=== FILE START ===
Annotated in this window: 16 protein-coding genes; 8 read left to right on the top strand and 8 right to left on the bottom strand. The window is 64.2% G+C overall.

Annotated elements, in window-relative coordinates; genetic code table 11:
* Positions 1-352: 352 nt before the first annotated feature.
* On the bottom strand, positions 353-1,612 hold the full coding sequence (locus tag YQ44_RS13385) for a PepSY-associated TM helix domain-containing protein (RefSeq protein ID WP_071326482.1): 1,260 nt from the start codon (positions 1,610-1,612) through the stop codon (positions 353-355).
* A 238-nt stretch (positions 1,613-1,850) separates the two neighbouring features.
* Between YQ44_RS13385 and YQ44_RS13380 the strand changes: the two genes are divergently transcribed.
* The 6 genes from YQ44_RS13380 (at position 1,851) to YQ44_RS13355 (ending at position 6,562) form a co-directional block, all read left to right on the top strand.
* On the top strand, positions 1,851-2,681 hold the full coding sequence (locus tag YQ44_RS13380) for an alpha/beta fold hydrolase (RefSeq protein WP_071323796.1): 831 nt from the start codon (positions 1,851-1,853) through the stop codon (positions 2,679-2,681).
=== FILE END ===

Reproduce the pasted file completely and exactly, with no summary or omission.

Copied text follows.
Annotated in this window: 16 protein-coding genes; 8 read left to right on the top strand and 8 right to left on the bottom strand. The window is 64.2% G+C overall.

Annotated elements, in window-relative coordinates; genetic code table 11:
* Positions 1-352: 352 nt before the first annotated feature.
* On the bottom strand, positions 353-1,612 hold the full coding sequence (locus tag YQ44_RS13385) for a PepSY-associated TM helix domain-containing protein (RefSeq protein ID WP_071326482.1): 1,260 nt from the start codon (positions 1,610-1,612) through the stop codon (positions 353-355).
* A 238-nt stretch (positions 1,613-1,850) separates the two neighbouring features.
* Between YQ44_RS13385 and YQ44_RS13380 the strand changes: the two genes are divergently transcribed.
* The 6 genes from YQ44_RS13380 (at position 1,851) to YQ44_RS13355 (ending at position 6,562) form a co-directional block, all read left to right on the top strand.
* On the top strand, positions 1,851-2,681 hold the full coding sequence (locus tag YQ44_RS13380) for an alpha/beta fold hydrolase (RefSeq protein WP_071323796.1): 831 nt from the start codon (positions 1,851-1,853) through the stop codon (positions 2,679-2,681).